Many features that make Tor a great tool for privacy also make it a tool for hiding the source of malicious traffic. That is why many resort to using CAPTCHA challenges to make it more expensive to be a bot on the Tor network. There is, however, a collateral damage associated with using CAPTCHA challenges to stop bots: humans eyes also have to deal with them. Today’s edition of the Crypto Week introduces an “opportunistic” solution to this problem, so that under suitable conditions, anyone using Tor Browser 8.0 will benefit from improved security and performance when visiting Cloudflare websites without having to face a CAPTCHA. Just as with Opportunistic Encryption, we can point users to the Cloudflare Onion Service using HTTP Alternative Services. For instance, when Tor Browser makes a request to “cloudflare.com,” Cloudflare adds an Alternative Service header to indicate that the site is available to access over HTTP/2 via our onion services. In the same sense that Cloudflare owns the IP addresses that serve our customers’ websites, we run 10 .onion addresses. Think of them as 10 Cloudflare points of presence (or PoPs) within the Tor network. Once the browser receives this header, it attempts to make a new Tor circuit to the onion service advertised in the alt-svc header and confirm that the server listening on virtual port 443 can present a valid certificate for “cloudflare.com” — that is, the original hostname, not the .onion address. The onion service then relays the Client Hello packet to a local server which can serve a certificate for “cloudflare.com.” If the certificate is signed by a trusted certificate authority, for any subsequent requests to “cloudflare.com” the browser will connect using HTTP/2 via the onion service, sidestepping the need for going through an exit node. Remember that Tor circuits to onion services carry a circuit number which we can use to rate-limit the circuit. Now, the question is how to inform a server such as nginx of this number with minimal effort. As it turns out, with only a small tweak in the Tor binary, we can insert a Proxy Protocol header in the beginning of each packet that is forwarded to the server. Luckily for us, the IPv6 space is so vast that we can encode the Tor circuit number as an IP address in an unused range and use the Proxy Protocol to send it to the server. The local Cloudflare server can then transparently use that IP to assign reputation, show CAPTCHAs, or block requests when needed. Similar to Opportunistic Encryption, Opportunistic Onions do not fully protect against attackers who can simply remove the alternative service header. Therefore it is important to use HTTPS Everywhere to secure the first request.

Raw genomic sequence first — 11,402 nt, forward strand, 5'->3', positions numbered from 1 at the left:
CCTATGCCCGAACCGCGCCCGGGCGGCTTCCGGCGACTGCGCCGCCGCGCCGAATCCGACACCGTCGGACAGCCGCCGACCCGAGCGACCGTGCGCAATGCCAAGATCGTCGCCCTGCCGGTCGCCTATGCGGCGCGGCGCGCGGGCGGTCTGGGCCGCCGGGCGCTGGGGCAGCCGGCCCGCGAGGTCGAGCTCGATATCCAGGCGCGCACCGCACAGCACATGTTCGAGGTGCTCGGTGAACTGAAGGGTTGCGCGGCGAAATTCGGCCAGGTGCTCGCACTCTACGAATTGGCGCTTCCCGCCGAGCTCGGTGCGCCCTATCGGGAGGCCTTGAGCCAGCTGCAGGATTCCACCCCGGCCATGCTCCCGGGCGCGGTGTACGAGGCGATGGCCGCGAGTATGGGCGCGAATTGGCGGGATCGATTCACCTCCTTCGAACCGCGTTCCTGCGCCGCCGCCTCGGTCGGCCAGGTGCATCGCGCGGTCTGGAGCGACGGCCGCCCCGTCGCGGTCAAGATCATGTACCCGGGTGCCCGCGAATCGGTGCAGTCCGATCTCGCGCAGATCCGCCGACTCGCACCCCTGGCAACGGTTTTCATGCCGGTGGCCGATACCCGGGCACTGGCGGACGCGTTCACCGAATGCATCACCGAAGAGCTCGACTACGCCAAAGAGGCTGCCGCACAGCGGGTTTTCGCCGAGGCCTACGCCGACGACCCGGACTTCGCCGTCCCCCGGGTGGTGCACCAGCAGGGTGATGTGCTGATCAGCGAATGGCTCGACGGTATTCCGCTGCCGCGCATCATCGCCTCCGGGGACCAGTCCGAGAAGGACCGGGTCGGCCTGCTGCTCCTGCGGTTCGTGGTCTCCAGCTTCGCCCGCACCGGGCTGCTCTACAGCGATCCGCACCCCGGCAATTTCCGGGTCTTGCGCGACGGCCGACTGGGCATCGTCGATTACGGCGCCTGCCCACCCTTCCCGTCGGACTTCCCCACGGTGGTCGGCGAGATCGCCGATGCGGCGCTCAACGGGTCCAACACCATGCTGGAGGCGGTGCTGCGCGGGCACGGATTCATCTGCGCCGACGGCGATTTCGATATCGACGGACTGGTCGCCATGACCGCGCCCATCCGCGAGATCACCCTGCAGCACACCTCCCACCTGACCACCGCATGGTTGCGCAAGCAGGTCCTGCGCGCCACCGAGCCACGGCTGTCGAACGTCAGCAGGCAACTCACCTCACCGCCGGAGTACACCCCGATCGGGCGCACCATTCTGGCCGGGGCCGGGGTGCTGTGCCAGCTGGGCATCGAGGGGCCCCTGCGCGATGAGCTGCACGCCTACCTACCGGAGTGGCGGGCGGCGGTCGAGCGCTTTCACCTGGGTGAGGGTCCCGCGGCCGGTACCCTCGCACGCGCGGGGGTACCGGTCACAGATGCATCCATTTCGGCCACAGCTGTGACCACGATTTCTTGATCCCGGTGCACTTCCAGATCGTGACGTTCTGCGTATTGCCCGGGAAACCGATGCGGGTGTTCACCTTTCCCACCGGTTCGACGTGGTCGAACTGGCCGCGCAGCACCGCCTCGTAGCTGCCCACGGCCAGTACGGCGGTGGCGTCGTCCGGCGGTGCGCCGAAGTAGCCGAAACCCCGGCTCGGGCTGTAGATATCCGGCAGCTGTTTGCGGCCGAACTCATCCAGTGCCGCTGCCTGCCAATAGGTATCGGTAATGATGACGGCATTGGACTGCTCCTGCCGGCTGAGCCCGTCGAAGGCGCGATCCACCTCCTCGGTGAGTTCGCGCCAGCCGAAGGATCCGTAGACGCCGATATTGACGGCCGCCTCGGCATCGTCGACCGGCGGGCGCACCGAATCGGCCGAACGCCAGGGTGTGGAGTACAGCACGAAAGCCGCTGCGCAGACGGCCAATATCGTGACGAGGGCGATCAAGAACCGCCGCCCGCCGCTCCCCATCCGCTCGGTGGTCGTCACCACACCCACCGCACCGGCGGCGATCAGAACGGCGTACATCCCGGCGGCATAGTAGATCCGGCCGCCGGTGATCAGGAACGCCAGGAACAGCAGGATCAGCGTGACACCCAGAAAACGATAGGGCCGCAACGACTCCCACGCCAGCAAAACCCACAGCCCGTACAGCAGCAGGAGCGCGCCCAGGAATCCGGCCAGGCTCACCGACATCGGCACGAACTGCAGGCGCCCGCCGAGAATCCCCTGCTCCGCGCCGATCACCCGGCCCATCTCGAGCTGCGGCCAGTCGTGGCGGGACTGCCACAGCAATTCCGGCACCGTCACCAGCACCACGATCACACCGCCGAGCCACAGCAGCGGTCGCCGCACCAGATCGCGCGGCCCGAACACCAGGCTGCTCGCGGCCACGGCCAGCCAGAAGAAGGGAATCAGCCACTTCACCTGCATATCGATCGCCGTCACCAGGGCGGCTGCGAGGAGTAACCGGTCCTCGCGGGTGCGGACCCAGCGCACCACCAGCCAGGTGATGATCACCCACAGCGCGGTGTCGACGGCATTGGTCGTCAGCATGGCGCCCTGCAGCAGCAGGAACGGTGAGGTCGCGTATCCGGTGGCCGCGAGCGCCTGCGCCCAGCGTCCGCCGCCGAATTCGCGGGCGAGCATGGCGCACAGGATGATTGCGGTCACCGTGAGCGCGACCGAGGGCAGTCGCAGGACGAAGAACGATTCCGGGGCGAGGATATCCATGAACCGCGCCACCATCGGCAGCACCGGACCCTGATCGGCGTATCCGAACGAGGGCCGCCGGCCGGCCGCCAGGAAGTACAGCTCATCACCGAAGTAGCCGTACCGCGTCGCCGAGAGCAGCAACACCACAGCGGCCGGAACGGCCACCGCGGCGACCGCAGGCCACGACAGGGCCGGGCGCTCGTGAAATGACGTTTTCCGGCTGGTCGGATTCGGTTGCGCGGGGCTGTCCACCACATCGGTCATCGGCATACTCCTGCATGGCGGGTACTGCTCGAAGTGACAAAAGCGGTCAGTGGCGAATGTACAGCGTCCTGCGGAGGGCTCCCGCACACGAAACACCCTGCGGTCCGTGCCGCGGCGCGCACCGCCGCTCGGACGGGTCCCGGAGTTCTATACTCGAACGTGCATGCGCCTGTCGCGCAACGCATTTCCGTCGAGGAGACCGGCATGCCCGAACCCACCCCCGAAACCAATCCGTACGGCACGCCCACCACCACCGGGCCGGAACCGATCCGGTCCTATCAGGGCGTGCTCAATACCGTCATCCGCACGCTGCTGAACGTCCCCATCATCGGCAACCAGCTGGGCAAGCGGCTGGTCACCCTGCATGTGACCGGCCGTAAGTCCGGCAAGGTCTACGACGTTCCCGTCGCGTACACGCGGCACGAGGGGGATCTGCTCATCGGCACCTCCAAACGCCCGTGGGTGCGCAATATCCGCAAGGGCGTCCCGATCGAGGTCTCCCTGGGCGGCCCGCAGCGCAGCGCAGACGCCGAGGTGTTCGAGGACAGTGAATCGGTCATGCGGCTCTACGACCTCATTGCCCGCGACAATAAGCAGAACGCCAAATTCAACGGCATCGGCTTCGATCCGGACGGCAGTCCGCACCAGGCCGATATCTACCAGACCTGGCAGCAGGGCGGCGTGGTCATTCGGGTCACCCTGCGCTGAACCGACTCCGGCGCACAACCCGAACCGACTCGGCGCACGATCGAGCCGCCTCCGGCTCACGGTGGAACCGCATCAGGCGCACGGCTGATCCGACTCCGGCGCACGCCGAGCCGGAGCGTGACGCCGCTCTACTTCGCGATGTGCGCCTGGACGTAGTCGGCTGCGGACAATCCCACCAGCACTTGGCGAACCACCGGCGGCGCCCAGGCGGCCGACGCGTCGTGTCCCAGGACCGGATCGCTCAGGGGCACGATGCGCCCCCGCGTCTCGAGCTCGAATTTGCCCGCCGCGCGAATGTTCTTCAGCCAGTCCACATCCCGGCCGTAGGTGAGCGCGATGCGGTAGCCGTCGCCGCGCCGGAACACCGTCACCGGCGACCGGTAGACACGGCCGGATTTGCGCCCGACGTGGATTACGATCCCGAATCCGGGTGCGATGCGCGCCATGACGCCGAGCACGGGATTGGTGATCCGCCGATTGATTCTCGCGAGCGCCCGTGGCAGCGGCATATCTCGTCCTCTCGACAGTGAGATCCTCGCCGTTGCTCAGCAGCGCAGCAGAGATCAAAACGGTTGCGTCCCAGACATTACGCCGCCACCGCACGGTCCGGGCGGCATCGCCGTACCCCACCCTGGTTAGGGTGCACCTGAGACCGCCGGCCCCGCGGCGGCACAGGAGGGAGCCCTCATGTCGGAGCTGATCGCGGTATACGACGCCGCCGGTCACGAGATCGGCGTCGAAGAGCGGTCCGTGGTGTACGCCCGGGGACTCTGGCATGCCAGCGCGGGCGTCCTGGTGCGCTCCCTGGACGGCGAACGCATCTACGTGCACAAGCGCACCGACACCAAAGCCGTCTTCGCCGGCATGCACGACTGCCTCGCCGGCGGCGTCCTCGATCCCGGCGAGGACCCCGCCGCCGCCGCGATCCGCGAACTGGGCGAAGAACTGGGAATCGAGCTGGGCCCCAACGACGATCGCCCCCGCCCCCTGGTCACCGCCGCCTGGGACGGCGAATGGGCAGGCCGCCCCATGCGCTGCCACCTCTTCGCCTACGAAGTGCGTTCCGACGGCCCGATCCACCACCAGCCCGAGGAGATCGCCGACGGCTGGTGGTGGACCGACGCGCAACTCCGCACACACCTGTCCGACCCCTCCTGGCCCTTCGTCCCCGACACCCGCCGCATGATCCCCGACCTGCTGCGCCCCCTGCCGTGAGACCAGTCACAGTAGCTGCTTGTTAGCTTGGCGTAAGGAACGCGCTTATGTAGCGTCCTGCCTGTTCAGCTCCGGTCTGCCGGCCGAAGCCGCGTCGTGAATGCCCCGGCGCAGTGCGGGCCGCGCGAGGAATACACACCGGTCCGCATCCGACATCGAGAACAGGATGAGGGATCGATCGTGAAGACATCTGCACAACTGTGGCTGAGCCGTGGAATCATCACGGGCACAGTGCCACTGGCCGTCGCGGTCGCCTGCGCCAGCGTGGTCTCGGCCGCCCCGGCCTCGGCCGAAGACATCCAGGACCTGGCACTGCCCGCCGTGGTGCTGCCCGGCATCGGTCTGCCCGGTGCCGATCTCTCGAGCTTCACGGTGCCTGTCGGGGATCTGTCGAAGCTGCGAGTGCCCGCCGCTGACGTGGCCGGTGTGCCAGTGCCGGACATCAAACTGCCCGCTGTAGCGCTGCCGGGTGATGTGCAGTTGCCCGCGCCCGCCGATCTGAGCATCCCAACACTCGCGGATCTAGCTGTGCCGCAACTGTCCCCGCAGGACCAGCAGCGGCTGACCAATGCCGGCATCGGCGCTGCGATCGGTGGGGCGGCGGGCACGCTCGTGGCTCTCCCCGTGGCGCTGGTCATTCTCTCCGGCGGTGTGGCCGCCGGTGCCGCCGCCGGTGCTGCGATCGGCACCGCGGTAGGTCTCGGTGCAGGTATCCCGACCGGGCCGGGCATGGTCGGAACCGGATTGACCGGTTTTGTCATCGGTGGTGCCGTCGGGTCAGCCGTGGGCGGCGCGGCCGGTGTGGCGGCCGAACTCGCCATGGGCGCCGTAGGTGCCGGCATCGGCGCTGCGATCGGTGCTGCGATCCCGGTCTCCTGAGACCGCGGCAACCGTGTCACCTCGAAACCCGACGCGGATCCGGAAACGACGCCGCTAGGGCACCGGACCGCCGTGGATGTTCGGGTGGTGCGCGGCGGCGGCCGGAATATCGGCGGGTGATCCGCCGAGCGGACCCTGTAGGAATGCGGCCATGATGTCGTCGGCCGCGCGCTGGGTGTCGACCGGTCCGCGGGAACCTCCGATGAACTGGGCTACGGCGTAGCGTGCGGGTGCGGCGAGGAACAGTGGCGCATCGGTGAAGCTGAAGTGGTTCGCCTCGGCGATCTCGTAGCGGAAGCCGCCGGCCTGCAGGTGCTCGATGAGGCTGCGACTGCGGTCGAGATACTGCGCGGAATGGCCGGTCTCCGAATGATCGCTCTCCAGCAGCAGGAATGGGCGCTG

cloudflare blog, 20.09.2018